There are two categories of software used with computer systems: and . Applications software consists of programs that are written to accomplish particular business tasks such as accounting, payroll, sales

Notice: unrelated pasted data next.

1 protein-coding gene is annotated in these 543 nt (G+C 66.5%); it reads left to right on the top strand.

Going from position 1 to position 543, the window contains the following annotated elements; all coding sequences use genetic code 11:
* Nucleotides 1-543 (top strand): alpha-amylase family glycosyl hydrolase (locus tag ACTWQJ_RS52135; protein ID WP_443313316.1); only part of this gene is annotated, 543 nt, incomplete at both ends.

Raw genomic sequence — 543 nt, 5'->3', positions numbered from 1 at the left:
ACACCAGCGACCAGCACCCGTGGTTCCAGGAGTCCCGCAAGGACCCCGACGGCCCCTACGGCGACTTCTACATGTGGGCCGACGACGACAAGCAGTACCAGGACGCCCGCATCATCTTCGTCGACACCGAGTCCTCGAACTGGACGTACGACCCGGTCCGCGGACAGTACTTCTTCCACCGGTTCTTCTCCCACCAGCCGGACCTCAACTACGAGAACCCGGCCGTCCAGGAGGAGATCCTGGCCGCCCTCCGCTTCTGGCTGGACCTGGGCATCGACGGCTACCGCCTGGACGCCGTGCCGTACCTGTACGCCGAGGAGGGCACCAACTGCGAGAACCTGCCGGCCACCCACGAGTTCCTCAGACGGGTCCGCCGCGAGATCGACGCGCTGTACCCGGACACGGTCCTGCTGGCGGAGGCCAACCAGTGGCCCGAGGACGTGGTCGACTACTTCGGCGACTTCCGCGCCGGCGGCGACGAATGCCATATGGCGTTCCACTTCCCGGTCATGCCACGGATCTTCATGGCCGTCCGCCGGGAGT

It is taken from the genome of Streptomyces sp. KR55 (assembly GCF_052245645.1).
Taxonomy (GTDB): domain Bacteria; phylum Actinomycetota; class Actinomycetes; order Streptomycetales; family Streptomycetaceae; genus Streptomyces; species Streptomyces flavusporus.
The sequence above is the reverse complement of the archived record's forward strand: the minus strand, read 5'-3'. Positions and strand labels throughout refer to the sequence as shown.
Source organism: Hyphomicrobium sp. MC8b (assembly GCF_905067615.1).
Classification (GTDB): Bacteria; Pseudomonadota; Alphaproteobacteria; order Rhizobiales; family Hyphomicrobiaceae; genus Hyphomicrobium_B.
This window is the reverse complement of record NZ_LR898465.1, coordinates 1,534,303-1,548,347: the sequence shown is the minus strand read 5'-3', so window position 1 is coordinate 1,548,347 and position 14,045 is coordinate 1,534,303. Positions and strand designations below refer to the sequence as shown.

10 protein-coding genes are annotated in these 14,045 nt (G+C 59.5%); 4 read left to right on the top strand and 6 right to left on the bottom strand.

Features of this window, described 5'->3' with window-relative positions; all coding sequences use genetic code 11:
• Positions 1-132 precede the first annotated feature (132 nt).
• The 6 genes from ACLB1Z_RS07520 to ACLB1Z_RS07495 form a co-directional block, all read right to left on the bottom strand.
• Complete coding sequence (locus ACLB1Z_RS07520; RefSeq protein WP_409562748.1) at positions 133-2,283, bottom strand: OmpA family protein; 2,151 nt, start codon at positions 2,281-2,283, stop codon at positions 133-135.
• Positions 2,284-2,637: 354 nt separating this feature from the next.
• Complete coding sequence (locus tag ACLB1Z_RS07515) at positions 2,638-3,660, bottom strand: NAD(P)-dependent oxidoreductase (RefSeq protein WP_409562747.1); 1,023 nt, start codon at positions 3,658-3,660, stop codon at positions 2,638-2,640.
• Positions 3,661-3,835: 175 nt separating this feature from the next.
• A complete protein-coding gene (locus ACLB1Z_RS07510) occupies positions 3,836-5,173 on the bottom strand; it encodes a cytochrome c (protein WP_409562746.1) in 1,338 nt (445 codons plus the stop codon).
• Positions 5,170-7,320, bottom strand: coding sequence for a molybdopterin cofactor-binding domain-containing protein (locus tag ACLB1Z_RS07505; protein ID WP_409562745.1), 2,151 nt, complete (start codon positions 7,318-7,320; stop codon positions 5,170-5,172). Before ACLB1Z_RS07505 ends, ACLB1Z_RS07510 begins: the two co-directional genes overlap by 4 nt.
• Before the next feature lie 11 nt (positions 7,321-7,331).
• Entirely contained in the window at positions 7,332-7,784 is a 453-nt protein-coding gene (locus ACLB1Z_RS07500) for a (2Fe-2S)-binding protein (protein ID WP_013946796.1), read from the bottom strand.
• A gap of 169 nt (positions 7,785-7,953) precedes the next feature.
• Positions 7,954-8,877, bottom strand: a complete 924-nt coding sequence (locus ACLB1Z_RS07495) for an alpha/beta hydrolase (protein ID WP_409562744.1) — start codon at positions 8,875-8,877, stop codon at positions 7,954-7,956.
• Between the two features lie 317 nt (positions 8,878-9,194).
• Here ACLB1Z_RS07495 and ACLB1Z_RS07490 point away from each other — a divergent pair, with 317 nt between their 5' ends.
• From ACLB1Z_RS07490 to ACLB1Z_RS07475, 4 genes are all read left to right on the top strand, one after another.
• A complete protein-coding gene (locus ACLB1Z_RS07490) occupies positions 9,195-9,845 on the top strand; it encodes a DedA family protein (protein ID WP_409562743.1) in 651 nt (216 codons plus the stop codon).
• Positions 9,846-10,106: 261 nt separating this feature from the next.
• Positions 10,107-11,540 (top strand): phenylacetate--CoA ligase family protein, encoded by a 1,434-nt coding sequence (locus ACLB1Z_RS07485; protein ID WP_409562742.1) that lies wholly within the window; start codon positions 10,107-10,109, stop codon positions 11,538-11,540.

There are two categories of software used with computer systems: and . Applications software consists of programs that are written to accomplish particular business tasks such as accounting, payroll, sales invoicing, etc. These software applications are very standardized and readily available off the shelf by multiple vendors. Software applications specific for unique needs of an organization are either developed internally or contracted to outside vendors for custom development. An example of applications software is an accounting package. There are many different commercial accounting software packages available for small business. Most of these software packages include general ledger, accounts receivable, accounts payable, inventory, payroll, time and billing, etc. The cost of such a package ranges from $500 and goes up from there for a single user version. Another example is personal productivity software. Software that includes word processing spreadsheets, database management, presentation graphics, email and groupware is also considered applications software. WWW browsers are also considered application software. Examples include Internet Explorer, Firefox, and Chrome–all used to access information on the Internet. allows us to request a webpage then view it through our browser. allows us to send information to a client without requesting it through a browser – example—email, software patches etc. Support software, on the other hand, allows application software to be carried out or run. It also ensures that computer hardware and software are used efficiently. Support software is typically purchased from a hardware or software vendor. A prime example of support software is an . Microsoft Windows is an example of an operating system. You’ve most likely used Windows in one shape or form—if you’ve been around computers long enough, you’ll remember the day when there was no such thing as Windows and all computers ran using something called “DOS” (disk operating system). Operating Systems Operating systems used what is called Job Control Language (JCL) to send instructions back and forth. Multiprogramming, i.e., programming that allows overlap of input and output operations with processing time, is employed on larger machines. Multi-tasking, which is similar to multiprogramming, is employed on microcomputers. Multithreading is similar to multi-tasking, but multiple threads within the same program are overlapped. Finally, multiprocessing is work that takes place when two or more CPU’s are installed on the same computer system. Virtual memory permits multiprogramming to operate more efficiently. There are several categories of operating systems: and systems. Proprietary systems are written for particular computer hardware configurations. For example, microcomputers have a version of MS Windows or Mac OS installed when you purchase them. Open systems are not tied to any particular hardware manufacturer – they will run on virtually any computer. Examples include Linux and UNIX. or operating systems run on servers that mange network resources and control the operations of a network. These enhanced operating systems allow for sharing disk drives and printers, and handling server side of client/server applications. Some of the major server operating system players are UNIX and Linux and Microsoft Windows Server. Code or Languages The “code” or languages used to write software has changed dramatically over the past 50-60 years. First generation language— – each instruction was expressed in a unique form for each particular computer. A complete program would consist of thousands of instructions – programming in machine language was an extremely time consuming, tedious process. Assembly language is considered a second-generation language. Mnemonic operation codes were added to substitute for some of the machine language codes. Assembler was used to convert mnemonic codes to machine language code.  Third generation language, also called procedural languages, are expressed as step-by-step instructions. These programs were typically machine-independent and easier for programmers to learn. The program would need to be compiled or interpreted so it would be readable at the machine language level. Fourth generation languages are called nonprocedural languages (4GL). They are much easier to program, but much less efficient for computers to run. They use more English-like statements for program instructions. They are often referred to as languages for business intelligence (BI) application development—SAS, IBM Cognos, SAP business objects, etc. Another type of programming language is . Markup language employs “tags” to mark up documents. For example, HTML – Hypertext markup language –is used to create web pages. XML is used to facilitate data interchange among web pages. Object-oriented programming isn’t really 3GL or 4GL; it’s a new paradigm in programming.  It involves creating and reusing objects. For example, a check box or a text box that you fill out on a form is a type of reusable object. Checkboxes are used in all sorts of applications. When you “click” it, it invokes some sort of action. No two checkboxes are alike—but they ARE all checkboxes. Common object-oriented programming languages include C++, Java, visual basic.Net and C#.

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